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Leading Groups & Making Presentations, Part 2

March 18, 2015

SDS presentation-creationMaking a Great Presentation

Follow this five step approach to making great presentations.

  • Impress

Impress your audience through your appearance, charm, wit, talent, knowledge, understanding, and use of visual tools, speaking ability or passion. Better yet, try a combination of all these items.  When you create the right image, and make a favorable first impression, you gain some instant credibility with your audience.

  •  Involve

Involving your audience early and often gets them engaged in the presentation.  You can ask them to raise their hands in response to a no-miss question.  Or, make sure you have a good joke that’s well tested to get them laughing.  You can give them handout materials so they move their bodies in the act of receiving.  Remember, the mind follows the body and the body follows the mind.  When you open the audience’s mind or body language in a favorable manner they will continue to view you in favorable light.  If they shut down or reject you early in the presentation, it can make for a long meeting!

  •  Inform

Construct a solid outline and fill it out with relevant, factual information.  For short presentations your outline may cover three relevant points. For a longer presentation you may cover five to seven key points. For a full or multiple day training program there may be many points to cover.  These points can typically be supported by facts, figures, statistics, etc.              

  •  Influence

Speakers who have the ability to influence others usually do so by using stories, analogies, examples, humor or pictures that either resonate with people’s opinions, help formulate their opinions, or sway their opinions.   There’s nothing like an inspirational story, or an example of someone who has overcome adversity, to move an audience to aim higher or take action.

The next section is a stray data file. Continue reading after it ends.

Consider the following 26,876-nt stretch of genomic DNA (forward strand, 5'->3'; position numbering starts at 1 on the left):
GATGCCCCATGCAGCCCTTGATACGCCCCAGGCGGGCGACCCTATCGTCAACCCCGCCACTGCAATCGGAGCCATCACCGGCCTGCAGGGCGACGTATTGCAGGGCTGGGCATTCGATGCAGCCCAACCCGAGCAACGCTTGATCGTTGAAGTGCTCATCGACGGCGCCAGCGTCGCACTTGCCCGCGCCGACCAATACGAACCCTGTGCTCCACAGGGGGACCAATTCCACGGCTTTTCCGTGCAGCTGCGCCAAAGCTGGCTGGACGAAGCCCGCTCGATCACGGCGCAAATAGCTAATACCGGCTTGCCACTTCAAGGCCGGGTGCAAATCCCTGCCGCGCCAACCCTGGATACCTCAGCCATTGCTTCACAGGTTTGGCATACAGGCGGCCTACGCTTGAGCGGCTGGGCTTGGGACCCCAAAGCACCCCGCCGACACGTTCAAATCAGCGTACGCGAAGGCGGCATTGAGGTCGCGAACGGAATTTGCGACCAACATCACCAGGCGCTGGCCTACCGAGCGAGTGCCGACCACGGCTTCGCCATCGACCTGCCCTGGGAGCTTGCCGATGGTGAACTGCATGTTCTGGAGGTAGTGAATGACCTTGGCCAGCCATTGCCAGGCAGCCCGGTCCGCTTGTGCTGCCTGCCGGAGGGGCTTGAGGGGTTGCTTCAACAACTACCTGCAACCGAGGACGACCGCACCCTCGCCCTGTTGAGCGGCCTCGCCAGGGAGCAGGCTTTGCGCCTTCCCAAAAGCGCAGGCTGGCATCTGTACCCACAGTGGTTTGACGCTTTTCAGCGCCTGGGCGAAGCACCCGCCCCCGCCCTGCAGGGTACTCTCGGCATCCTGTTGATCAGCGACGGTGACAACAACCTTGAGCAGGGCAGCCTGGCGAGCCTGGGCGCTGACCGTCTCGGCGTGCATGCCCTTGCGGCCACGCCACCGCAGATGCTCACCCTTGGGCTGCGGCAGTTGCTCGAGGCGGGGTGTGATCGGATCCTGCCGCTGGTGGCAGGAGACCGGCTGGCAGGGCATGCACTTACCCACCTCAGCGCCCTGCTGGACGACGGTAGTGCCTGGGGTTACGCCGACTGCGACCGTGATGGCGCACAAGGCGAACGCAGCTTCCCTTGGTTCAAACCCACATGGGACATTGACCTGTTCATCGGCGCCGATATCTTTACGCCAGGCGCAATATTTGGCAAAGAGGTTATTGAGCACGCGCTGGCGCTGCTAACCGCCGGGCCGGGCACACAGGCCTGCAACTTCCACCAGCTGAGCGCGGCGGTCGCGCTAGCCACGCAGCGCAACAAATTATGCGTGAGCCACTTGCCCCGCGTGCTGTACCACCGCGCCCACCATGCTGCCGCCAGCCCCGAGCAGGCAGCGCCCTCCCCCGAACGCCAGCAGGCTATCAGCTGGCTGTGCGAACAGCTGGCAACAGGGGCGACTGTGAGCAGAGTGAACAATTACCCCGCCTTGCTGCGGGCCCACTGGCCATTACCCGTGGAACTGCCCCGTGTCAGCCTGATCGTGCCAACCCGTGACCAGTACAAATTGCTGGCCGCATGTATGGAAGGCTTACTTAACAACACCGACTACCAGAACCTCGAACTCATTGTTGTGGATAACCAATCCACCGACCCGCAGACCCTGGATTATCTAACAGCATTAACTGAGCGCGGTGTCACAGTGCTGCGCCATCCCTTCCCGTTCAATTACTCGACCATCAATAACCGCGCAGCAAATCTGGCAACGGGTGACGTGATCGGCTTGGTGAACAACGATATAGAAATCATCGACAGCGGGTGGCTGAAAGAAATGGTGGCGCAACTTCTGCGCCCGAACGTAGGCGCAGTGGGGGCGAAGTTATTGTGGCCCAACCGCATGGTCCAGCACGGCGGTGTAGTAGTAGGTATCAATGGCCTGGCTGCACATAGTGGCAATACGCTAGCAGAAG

•  Invite

What action are you inviting your audience to take? Get in shape? Cut taxes? Vote for someone? Approve a project? Try a new technique? The list is endless. Don’t forget to ask them to take action. This could mean having them take a poll, fill out a form, sign up to volunteer or make a purchase.  The invitation is an opportunity for you to get a firm commitment from others before they leave the meeting and become distracted by others things. If you need to get agreement or commitment, make sure you are firm in taking this step before closure.

In comparison to a physical building, your outline is the foundation for your presentation; your factual points are the structure; your stories, analogies and examples give your presentation an aesthetic or emotional appeal. Develop your presentations as if they were a unique building, with a strong foundation, solid structure and appealing aesthetics.

June 2018 Update:  My work has focused more on delivery than design, although I mention a few items in this blog.  Recently I finished Tim Pollard’s book, The Compelling Communicator.   I’ve not read a better book on presentation design and recommend it highly.  I’m also using his online “briefcase” to better design and to store my presentations.  Even after thousands of presentations over several decades I’m looking for ways to improve.

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